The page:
Tesoro to shut down Kapolei refinery
Abercrombie: State seeking long-term infrastructure investments to meet Hawaii's energy needs
Tesoro Corp. announced Tuesday that the company will shut down its refinery at Campbell Industrial Park by April.
Tesoro Hawaii's Kapolei refinery went up for sale in January 2012 after the company decided to back out of the Hawaii market. Tesoro's operations at 32 retail stations and all associated assets were also on sale.
After the refinery closes, refined fuel will be shipped to the facility and stored there. Upon conversion of the refinery to an import, storage and distribution terminal, Tesoro believes third party utilization of the terminal and associated logistics will facilitate ongoing supplies of refined products.
As many as 200 Tesoro workers may lose their jobs because of the refinery's closure, but Tesoro Hawaii Government Affairs manager Lance Tanaka said some workers may continue to earn a paycheck.
"There may be some opportunity for some of them who are qualified to continue to work for the company, but it's too early to tell," said Tanaka.
Tesoro officials briefed workers on the pending closure of the refinery at noon. Dozens of employees could be seen huddled under a large tent located on the property at 91-325 Komohana Street.
Tesoro's refinery can produce up to 3.94 million gallons of gas per day, the largest in the state. The Chevron refinery, also located at Campbell Industrial Park, has the capacity to produce 2.26 million gallons of gas per day.
Mark Glick, the state's energy administrator at the Department of Business, Economic Development and Tourism, believes there will be very little pain at the pump as a result of Tesoro's conversion to a distribution center for gasoline products.
"Because of other competition in the market for refined product, having less of a refining presence here should have a marginal impact for us," Glick told KITV4.
That assessment was supported by Dr. Kang Wu, an energy expert at the East-West Center located next to the University of Hawaii at Manoa.
"It doesn't mean supply will be gone, it's only local supply will be gone," explained Wu. " If everything goes well, there's supposed to be no interruption of products to the market."
Hawaii lawmakers, including Gov. Neil Abercrombie, were quick to react to Tesoro's announcement.
"After a good faith effort to continue current refining operations, Tesoro Hawaii has determined that it is in its own best business interests to convert its Hawaii refinery into a terminal facility," said Gov. Neil Abercrombie. "We have offered to work with Tesoro Hawaii in exploring remaining options and achieving an orderly transition for its employees and the state's energy needs."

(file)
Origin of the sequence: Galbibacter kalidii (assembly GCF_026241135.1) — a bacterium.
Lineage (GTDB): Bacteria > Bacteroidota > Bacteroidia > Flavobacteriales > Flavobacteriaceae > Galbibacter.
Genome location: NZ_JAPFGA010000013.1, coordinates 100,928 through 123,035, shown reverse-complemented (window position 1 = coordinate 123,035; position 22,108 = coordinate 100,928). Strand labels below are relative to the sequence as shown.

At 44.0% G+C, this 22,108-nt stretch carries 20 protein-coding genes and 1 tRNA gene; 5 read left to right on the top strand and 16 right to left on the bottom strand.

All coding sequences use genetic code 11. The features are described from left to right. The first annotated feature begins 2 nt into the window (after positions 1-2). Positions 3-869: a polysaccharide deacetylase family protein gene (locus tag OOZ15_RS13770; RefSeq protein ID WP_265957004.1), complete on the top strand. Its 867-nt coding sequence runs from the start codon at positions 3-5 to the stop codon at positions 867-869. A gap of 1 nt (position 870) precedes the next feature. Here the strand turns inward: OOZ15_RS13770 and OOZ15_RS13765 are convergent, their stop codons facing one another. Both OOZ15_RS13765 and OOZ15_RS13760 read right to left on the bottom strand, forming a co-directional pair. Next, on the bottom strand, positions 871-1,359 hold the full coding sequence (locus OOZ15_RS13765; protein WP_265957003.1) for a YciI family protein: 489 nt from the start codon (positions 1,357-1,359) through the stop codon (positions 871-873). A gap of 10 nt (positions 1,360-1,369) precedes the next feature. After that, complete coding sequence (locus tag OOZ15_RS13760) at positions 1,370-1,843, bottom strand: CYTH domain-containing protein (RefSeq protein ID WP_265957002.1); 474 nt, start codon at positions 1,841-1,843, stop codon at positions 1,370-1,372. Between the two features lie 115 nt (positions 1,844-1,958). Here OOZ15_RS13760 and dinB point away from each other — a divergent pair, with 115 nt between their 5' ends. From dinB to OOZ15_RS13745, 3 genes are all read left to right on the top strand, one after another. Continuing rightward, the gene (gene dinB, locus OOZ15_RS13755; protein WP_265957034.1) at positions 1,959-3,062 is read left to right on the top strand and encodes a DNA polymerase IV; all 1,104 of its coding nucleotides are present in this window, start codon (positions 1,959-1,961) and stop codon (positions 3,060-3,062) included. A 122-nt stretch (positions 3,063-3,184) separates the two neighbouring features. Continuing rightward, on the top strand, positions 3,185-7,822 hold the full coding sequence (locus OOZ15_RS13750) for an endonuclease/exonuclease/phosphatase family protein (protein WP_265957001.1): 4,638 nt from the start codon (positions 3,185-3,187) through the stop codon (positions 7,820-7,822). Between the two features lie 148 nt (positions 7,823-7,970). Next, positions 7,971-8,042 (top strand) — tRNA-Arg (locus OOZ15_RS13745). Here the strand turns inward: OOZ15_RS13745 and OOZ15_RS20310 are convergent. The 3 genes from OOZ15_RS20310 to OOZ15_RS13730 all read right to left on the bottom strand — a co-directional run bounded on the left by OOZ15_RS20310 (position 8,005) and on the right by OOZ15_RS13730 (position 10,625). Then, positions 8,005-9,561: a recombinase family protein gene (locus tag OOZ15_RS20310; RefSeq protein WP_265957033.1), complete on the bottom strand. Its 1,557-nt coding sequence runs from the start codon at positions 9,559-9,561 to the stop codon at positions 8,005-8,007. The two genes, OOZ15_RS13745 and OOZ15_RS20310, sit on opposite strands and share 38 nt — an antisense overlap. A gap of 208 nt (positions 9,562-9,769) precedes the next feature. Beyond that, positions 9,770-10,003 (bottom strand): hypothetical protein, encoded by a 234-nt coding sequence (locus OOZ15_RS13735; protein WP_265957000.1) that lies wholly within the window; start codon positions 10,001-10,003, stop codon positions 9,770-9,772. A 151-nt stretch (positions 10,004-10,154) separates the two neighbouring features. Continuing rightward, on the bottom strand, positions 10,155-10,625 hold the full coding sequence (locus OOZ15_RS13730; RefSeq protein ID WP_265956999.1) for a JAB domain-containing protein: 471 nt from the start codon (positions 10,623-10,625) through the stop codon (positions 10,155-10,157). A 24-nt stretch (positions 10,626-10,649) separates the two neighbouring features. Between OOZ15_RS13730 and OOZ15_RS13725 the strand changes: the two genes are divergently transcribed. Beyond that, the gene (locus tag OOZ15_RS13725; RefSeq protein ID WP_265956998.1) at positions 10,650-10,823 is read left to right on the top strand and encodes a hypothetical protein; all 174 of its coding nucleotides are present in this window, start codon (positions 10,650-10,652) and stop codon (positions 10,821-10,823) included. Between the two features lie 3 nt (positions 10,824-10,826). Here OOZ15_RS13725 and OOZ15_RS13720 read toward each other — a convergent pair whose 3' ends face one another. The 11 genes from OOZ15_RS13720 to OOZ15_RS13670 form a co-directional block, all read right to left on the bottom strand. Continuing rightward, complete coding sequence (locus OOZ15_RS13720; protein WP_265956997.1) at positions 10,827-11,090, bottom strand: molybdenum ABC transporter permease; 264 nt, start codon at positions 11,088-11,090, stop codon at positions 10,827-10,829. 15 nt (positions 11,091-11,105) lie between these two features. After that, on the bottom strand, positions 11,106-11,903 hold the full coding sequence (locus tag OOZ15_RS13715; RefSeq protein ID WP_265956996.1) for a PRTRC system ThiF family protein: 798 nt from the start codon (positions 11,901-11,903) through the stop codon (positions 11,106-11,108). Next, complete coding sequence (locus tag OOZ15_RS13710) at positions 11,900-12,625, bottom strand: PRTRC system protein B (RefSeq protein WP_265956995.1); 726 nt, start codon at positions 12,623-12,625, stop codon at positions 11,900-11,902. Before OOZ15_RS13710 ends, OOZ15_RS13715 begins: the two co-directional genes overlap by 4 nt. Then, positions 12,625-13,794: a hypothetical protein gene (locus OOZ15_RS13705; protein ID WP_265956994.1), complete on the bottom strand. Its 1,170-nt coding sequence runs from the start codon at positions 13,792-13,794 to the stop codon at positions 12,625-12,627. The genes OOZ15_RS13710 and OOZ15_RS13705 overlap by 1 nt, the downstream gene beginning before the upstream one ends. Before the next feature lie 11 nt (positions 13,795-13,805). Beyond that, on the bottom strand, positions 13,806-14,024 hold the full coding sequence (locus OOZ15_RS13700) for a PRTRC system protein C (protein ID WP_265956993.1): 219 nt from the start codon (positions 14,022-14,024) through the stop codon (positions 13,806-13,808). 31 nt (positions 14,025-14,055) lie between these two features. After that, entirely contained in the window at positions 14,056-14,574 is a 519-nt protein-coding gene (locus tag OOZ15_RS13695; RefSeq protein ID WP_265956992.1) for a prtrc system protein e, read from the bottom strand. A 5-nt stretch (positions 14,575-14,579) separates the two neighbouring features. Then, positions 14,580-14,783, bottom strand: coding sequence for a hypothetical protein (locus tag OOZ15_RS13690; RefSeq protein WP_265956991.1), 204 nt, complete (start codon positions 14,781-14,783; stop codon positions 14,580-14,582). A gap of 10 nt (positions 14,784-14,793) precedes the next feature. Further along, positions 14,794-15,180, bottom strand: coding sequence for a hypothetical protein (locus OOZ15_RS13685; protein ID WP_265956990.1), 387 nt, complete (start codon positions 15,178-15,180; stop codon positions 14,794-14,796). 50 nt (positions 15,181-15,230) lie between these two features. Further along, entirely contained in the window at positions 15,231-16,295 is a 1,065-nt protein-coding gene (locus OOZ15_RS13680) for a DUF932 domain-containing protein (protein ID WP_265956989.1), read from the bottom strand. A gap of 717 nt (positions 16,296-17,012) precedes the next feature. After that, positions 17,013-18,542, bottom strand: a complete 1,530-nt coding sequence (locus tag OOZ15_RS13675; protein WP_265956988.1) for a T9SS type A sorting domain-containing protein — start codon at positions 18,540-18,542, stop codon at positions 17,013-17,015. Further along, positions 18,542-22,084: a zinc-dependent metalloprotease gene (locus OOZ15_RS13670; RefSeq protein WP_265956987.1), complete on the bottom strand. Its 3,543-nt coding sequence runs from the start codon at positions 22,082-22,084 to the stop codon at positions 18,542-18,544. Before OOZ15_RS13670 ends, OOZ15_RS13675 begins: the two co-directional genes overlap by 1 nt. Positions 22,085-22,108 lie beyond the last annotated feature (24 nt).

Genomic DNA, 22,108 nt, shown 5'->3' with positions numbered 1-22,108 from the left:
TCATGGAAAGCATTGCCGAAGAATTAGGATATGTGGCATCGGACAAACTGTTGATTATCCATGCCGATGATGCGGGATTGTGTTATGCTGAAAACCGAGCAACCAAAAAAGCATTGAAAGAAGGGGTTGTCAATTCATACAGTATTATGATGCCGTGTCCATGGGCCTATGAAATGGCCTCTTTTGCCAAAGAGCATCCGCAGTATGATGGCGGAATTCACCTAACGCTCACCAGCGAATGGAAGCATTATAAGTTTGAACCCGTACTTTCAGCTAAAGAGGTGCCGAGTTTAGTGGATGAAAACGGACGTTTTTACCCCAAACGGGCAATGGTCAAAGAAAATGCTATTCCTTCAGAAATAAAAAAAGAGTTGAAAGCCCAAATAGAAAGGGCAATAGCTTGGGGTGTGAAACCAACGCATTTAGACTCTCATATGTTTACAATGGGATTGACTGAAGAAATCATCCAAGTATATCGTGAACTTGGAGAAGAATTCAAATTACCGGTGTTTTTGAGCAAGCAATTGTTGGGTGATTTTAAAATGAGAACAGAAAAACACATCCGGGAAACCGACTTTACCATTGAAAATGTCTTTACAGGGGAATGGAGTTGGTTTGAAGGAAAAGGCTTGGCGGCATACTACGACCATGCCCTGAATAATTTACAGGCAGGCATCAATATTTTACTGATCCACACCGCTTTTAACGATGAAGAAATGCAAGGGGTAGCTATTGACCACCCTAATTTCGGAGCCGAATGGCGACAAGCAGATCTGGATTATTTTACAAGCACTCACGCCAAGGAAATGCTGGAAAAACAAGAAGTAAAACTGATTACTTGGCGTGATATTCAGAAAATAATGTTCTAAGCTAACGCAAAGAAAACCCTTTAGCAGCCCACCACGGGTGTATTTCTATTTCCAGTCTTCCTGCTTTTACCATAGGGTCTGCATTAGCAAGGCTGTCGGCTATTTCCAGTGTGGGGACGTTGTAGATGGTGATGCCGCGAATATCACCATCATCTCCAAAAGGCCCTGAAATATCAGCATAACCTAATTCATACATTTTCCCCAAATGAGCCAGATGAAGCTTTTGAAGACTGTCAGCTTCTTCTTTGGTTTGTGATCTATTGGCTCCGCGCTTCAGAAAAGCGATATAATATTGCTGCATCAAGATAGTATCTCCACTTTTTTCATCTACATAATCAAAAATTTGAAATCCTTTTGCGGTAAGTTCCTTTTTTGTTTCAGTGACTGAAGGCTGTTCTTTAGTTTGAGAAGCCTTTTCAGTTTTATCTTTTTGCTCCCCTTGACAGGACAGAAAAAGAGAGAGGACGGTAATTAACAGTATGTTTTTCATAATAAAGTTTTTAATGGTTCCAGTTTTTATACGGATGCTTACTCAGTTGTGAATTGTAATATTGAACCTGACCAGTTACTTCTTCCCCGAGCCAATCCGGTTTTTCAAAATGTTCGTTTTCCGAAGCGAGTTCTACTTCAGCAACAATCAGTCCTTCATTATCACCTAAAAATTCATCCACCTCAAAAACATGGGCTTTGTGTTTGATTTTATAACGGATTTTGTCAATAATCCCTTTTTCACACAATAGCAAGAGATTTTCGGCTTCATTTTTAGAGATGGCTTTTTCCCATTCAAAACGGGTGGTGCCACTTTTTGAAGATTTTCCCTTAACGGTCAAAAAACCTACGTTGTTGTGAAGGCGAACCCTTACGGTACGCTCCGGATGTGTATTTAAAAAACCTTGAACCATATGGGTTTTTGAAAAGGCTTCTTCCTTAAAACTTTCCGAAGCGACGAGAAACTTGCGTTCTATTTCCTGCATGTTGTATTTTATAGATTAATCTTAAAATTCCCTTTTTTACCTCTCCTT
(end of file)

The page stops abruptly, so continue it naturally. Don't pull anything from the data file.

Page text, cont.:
Abercrombie says the changing petroleum landscape underscores the urgency for Hawaii to move rapidly on meeting the state's goals for the Hawaii Clean Energy Initiative, which hopes to achieve 70 percent renewable energy production by the year 2030.
"Essential to our economic recovery is taking control of our state’s energy future. We currently send billions of dollars a year outside of our islands to meet our energy needs," said Abercrombie. "This administration is seeking long-term infrastructure investments that ensure our electric grids are stable, reliable and modern enough to integrate all available alternative and renewable energy technologies."
"The closing of the Kapolei refinery, one of only two refineries in Hawaii, is terrible news for the state and the workers who will lose their job because of this action," added Sen. Mazie Hirono. "I will work closely with Hawaii's delegation, state officials and community leaders to ensure displaced workers and their families receive whatever federal assistance is available to them as they search for new jobs."
Hirono says that Tesoro has assured her office that there will be no disruptions to Hawaii's gasoline supply for consumers and the military due to the refinery's closure.
"This closure underscores the importance of energy self-sufficiency for Hawaii," said Hirono. "While Hawaii is the most energy dependent state in the nation, we are not a dependent people. We must continue to find more ways to support research and development of renewable and alternative energy sources."
Chevron said it is currently running at 1.7 million gallons of gas per day, which is not at full capacity, according to state officials.
State officials say, in October, Hawaii used 38.3 million gallons of gasoline. In a 30-day month, that averages out to 1.27 million gallons per day.
Barron's is reporting that it is lowering Tesoro's fourth quarter earnings-per-share estimate.
The downsides of refining oil in Hawaii have been building for years -- all crude oil is imported and from the Asian market, which is proving to be even more expensive than the Middle East, especially after Japan's earthquake and tsunami.
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